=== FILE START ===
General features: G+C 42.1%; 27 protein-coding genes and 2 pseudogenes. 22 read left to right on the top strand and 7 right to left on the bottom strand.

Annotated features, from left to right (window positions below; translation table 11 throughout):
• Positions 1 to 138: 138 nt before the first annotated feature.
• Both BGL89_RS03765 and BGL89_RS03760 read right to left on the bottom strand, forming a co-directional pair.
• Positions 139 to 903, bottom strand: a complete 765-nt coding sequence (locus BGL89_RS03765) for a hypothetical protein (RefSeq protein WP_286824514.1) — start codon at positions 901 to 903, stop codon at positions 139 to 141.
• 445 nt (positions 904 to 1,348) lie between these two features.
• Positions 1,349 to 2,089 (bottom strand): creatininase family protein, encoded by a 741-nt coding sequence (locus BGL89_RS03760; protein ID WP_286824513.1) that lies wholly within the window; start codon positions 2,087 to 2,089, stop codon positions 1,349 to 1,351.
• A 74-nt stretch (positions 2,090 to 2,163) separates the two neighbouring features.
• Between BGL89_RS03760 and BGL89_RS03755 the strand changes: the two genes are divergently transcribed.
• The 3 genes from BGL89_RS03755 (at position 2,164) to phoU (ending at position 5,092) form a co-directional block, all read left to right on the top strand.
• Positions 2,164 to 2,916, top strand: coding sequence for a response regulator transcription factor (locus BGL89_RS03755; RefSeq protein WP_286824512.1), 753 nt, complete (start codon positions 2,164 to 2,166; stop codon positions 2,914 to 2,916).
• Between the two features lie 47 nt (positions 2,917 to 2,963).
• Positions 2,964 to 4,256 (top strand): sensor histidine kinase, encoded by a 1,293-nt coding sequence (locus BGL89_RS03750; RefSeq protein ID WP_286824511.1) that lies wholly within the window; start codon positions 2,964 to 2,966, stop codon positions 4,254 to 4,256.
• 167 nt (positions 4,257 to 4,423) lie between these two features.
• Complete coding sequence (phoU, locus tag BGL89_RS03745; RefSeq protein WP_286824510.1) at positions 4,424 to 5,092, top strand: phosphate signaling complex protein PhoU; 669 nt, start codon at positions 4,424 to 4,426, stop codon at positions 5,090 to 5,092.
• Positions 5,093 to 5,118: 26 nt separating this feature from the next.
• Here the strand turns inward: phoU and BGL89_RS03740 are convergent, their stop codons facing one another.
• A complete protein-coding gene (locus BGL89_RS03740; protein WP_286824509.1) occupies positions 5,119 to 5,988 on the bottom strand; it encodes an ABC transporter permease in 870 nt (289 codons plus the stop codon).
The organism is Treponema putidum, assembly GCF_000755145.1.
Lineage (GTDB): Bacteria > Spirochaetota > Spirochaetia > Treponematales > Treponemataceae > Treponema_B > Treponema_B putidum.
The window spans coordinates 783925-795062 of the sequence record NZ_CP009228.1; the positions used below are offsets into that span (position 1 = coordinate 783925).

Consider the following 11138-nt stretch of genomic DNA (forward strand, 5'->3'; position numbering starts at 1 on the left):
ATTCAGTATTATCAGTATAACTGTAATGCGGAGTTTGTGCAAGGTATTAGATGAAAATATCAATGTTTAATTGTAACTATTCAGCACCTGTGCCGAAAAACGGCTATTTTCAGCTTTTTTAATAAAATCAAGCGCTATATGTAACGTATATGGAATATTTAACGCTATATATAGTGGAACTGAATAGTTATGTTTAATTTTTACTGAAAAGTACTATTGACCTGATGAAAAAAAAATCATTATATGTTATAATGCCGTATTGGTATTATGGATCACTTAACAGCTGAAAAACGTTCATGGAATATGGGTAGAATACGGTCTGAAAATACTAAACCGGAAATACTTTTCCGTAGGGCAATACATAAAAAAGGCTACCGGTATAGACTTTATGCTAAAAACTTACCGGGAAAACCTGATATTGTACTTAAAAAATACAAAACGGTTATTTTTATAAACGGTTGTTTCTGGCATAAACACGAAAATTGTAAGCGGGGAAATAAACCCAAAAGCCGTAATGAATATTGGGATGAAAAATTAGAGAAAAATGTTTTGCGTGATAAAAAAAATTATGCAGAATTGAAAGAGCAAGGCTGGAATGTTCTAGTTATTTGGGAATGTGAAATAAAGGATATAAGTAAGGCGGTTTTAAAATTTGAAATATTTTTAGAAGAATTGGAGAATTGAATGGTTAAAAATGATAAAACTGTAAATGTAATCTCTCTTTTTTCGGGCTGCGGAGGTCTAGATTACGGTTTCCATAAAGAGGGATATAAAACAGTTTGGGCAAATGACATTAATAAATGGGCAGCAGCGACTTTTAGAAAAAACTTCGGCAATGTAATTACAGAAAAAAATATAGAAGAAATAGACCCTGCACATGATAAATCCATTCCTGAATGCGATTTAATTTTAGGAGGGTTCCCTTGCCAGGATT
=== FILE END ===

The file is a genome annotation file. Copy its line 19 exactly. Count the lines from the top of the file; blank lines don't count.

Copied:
The organism is Treponema putidum, assembly GCF_000755145.1.